Is the International Community at Fault for Africa’s Refugee Problems?

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This week Kenya’s Deputy President blamed the international community for failing to deal with the world’s growing migrant crisis. Speaking during the United Nations General Assembly in New York, William Ruto accused global leaders of leaving the task up to Africa and other developing areas.

Kenya’s deputy also defended his country’s decision to close the world’s largest refugee camp, which is it says poses a threat to national security and the environment. So could the international community do more to help African nations cope with its regional migrant problems?

 

International community not doing enough

Mr Ruto is pretty confident in his answer to that question. He seems to the think the global community could (and should) be doing more to share the responsibility of hosting migrants.

“As we assemble here today, 86 percent of the world’s 22 million forced migrants and refugees are hosted in 10 developing countries,” Ruto said at the UN event.

“Nothing can better demonstrate the failure of international burden-sharing than this reality. It is also an indictment on the global framework for responding to human distress.”

 

Why are there so many refugees?

You don’t have to look far to understand why people are being forced from their homes in record numbers. Data from the UN says 54% of refugees worldwide come from the same three countries: Afghanistan, Syria and Somalia.

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While less than 20% of the world’s total currently resides in Western nations. Africa alone houses considerably more refugees than the whole of Europe and the Americas combined. However, most refugees fail to make it past the Middle East and North Africa.

It’s easy to see why Ruto and other officials might be frustrated. Almost half the world’s total refugee population comes from Afghanistan and Syria, where the US has both funded wars and started them itself. In 2015, the US dropped more than 22,000 bombs in Iraq and Syria, while reluctantly accepting around 10,000 Syrian refugees – but only after growing pressure from the EU.

 

Developed nations lose interest in humanitarian crises

Britain recently voted to leave the EU with a large section of voters believed to have opted out due to concerns over immigration. France, Germany, Italy and Spain are among the other European nations where immigration is becoming an increasingly tarnished word.

Then we have US presidential candidate Donald Trump who recently vowed to ban all Muslims from entering the country, should he win the election in November. Which would rule out any Syrian refugees who are trying to flee a civil conflict the US is partly funding and actively involved in, for example.

These people are in desperate need of a new home – somewhere they can try to rebuild some sort of life – but the offers to take them in are shrinking.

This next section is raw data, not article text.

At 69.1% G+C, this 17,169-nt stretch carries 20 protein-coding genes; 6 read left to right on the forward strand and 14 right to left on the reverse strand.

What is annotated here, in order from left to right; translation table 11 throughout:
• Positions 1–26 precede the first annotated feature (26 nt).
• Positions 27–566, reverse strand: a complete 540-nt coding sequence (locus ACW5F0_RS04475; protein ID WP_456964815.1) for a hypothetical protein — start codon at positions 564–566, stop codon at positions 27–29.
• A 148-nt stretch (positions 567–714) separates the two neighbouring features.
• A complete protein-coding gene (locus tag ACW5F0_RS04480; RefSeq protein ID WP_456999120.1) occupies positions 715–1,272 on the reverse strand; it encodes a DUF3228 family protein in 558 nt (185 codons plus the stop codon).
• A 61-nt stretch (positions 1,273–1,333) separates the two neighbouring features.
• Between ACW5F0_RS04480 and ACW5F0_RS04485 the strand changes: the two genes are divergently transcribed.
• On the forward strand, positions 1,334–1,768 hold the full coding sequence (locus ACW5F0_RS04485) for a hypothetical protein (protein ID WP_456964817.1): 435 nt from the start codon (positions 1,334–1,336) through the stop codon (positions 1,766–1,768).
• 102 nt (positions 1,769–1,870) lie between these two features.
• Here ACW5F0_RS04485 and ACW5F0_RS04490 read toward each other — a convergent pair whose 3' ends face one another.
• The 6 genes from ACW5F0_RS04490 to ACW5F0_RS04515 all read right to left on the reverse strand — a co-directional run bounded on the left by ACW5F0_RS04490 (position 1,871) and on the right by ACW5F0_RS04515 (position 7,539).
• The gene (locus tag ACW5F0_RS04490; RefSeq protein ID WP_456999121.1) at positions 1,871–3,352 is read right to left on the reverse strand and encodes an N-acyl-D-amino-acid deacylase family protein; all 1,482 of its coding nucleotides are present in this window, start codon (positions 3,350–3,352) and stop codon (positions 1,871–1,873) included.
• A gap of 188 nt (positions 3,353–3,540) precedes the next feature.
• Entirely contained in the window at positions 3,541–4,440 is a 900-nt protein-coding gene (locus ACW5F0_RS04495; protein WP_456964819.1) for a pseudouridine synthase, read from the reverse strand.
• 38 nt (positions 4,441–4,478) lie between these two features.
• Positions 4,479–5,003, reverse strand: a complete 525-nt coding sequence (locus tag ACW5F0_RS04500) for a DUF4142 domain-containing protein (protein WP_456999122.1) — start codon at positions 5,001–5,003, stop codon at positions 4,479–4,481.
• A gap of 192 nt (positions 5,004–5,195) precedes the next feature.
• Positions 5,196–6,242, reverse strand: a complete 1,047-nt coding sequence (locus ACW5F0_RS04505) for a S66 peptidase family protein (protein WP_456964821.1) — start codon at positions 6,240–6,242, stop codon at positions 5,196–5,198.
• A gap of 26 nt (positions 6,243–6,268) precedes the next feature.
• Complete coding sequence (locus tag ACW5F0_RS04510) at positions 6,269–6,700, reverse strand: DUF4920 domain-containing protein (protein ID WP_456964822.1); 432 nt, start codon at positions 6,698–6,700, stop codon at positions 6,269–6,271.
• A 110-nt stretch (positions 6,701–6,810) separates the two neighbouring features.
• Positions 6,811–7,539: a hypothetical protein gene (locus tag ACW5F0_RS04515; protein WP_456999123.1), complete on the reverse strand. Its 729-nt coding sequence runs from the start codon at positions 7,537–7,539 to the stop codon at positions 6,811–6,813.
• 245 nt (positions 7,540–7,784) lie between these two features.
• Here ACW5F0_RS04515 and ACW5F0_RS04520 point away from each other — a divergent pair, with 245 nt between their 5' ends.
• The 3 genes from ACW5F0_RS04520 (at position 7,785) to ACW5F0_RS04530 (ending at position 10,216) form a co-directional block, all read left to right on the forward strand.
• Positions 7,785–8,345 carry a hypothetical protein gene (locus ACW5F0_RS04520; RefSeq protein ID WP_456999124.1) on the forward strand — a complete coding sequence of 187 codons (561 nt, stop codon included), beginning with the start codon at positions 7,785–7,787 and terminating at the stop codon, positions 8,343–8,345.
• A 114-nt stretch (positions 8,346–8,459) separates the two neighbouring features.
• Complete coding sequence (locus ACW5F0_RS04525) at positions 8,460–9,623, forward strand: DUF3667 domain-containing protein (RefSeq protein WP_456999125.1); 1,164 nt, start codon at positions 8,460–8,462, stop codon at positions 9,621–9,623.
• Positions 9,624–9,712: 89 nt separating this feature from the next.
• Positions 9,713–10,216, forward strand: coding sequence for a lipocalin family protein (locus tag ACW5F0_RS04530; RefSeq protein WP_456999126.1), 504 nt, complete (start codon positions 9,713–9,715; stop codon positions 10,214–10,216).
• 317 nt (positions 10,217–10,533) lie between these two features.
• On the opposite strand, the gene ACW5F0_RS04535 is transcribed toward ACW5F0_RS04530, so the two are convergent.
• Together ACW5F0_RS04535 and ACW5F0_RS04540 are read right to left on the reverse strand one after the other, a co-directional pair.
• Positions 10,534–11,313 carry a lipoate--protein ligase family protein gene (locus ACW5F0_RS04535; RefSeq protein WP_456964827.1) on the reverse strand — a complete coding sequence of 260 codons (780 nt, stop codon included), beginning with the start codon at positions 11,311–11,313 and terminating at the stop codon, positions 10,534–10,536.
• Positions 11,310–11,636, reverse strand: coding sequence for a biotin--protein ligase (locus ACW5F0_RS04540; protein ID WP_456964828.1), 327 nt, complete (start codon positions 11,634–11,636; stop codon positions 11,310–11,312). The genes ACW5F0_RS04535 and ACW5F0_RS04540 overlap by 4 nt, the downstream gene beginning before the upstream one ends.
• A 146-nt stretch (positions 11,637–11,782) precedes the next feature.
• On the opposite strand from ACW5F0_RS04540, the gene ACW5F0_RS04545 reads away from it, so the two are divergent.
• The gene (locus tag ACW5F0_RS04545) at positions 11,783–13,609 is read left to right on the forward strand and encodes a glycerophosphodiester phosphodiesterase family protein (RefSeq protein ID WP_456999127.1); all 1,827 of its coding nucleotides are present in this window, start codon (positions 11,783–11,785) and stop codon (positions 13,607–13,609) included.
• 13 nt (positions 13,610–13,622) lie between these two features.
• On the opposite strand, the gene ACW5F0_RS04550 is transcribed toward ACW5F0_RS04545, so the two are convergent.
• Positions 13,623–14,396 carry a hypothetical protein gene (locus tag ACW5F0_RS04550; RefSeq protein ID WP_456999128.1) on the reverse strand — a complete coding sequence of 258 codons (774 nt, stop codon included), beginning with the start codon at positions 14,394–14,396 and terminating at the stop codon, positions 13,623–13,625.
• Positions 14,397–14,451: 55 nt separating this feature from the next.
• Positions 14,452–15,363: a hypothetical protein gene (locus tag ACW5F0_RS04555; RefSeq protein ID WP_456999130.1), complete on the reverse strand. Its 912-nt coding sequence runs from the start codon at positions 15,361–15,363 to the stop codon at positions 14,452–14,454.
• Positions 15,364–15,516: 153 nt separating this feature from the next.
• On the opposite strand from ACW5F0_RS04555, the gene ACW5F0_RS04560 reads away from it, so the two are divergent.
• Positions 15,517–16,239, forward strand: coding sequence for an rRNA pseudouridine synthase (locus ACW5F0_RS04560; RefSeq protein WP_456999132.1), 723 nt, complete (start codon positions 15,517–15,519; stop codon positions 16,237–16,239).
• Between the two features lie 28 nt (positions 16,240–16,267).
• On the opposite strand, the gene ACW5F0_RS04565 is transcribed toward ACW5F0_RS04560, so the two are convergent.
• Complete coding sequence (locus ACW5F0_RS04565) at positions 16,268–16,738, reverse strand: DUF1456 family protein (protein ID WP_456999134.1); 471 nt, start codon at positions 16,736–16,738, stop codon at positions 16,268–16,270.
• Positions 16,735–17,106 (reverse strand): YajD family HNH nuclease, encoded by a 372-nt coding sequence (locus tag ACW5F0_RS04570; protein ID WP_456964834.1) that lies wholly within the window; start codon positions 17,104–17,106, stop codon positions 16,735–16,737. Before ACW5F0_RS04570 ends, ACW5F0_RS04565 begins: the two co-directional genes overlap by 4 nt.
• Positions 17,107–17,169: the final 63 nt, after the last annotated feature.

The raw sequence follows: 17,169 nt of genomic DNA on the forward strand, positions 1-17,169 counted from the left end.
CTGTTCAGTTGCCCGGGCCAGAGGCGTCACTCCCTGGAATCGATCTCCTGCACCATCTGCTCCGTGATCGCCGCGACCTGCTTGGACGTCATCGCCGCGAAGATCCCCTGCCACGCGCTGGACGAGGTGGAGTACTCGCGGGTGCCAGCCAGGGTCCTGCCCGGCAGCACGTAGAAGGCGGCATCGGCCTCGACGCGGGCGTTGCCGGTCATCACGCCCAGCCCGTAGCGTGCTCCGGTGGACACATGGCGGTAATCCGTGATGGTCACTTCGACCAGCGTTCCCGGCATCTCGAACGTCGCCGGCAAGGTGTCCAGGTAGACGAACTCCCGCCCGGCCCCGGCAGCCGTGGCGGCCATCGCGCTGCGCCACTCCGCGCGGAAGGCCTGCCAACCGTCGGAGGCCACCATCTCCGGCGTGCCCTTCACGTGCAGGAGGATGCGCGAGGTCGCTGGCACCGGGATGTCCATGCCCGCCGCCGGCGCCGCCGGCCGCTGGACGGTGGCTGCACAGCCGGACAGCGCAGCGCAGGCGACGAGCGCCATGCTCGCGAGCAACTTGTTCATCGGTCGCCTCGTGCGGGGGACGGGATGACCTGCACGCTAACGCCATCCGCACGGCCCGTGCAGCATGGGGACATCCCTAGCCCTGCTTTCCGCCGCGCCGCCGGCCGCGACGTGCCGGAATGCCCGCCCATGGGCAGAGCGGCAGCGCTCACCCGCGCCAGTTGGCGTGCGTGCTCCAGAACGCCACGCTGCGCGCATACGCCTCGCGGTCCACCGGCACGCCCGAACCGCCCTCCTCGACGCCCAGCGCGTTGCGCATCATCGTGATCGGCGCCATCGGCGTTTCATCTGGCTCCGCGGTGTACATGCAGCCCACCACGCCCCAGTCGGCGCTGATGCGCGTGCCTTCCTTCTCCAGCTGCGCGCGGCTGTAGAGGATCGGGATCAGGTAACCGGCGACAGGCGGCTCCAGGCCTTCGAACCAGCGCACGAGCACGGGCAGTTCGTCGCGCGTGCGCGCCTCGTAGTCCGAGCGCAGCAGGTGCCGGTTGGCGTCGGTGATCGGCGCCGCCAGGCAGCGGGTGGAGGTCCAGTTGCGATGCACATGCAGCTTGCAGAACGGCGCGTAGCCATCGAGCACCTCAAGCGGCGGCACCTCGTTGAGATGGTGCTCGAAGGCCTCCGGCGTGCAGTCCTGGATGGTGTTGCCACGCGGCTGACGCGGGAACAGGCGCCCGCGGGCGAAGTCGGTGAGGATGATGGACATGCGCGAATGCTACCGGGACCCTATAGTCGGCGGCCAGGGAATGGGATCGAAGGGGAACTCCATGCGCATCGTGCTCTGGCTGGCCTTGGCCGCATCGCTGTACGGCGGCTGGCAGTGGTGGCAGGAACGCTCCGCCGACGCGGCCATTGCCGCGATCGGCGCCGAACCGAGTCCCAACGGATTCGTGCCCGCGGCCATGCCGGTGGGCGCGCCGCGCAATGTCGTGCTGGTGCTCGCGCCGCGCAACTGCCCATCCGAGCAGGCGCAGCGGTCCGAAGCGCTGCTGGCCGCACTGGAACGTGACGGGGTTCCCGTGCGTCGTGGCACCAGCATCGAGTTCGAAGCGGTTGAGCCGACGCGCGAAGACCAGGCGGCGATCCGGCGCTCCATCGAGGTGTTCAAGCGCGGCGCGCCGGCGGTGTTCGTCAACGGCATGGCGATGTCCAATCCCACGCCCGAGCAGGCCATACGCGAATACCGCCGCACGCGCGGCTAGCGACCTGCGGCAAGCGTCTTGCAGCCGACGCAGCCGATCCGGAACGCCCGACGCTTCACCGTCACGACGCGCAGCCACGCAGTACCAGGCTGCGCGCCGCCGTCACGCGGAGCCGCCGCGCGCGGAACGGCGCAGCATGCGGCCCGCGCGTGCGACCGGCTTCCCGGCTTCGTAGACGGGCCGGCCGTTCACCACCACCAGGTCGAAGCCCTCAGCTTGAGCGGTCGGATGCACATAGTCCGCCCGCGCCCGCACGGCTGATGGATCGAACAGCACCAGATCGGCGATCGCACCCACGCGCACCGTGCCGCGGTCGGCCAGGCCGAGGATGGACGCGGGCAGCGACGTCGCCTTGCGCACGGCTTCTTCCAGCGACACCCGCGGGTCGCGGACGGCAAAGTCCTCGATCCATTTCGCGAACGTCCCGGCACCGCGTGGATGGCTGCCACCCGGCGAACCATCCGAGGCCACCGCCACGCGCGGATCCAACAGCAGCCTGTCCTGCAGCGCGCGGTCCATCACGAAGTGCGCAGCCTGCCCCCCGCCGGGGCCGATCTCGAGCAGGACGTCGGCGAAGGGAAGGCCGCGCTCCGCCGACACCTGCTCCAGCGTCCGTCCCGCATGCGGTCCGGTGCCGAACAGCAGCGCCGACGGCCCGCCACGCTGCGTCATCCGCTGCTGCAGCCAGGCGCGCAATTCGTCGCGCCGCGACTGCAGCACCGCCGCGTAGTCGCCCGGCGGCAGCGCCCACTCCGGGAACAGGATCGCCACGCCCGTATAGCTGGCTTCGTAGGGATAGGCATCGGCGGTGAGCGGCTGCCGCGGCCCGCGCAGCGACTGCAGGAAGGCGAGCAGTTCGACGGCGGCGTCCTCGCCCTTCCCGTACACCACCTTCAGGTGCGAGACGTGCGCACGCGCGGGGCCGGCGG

How does this apply to Kenya?

Kenya has more right to be concerned about the dangers of immigration than most. With more than 250,000 Somali refugees residing at Dadaab alone, Kenya thinks the camp is being used as an entry point for Al-Shabaab. And Kenya has paid the price for its own military involvement in Somalia with some of the most vicious terrorist attacks in recent times.

The difference is: when London or Paris are targeted by terrorist attacks, the world mourns. When almost 150 students are killed by terrorists in Kenya, the media coverage never quite touches the global stage. Meanwhile, civilians in Western countries become less tolerant of migrants with every attack, which leaves more of the focus on countries like Kenya.

 

Who should take Somali refugees?

This is the toughest question for Ruto and Kenya. After all, it’s not like Kenya is inundated with Syrian refugees; its problem is with neighbouring Somalia. Kenya is the first place thousands of Somali refugees make it to each year and that’s not about to change.

Kenya isn’t the only African country struggling to handle an influx of migrants either. Although it may have more bargaining power than some of its neighbours. After all, the Al-Shabaab’s fight is against its US-backed government. It’s another symptom of the supposed war on terror – or more accurately, Western powers forcing their political and economic ideals on developing nations.

More importantly, the international community can’t afford to lose Somalia to Al-Shabaab or the Islamic State. Kenya’s military involvement in the country plays a vital role in this battle, as well as its hosting of Somali refugees. Asylum is the only alternative to extremism for many Somalis, meaning the closure of Dadaab camp will only contribute to the size of Al-Shabaab and the Islamic State in Somalia. Neither Kenya nor the international community wants this.

Unfortunately for the people forced to choose between joining extremist groups and fleeing their country, the list of homes willing to welcome them is getting shorter.

 

Featured image:

flickr photo by IAEA Imagebank https://flickr.com/photos/iaea_imagebank/5008676559 shared under a Creative Commons (BY-SA) license

About Aaron Brooks

Aaron Brooks is a UK journalist who wants to cut out the international agendas in news. Spending his early years in both England and Northern Ireland he saw the difference between reality and media coverage at an early age. After graduating from the University of Chester with a BA in journalism, his travels revealed just how large the gap between news and the real world can be. As Editor-in-Chief at East Africa Monitor, it’s his job to provide a balanced view of what’s going on in the region for English-speaking audiences.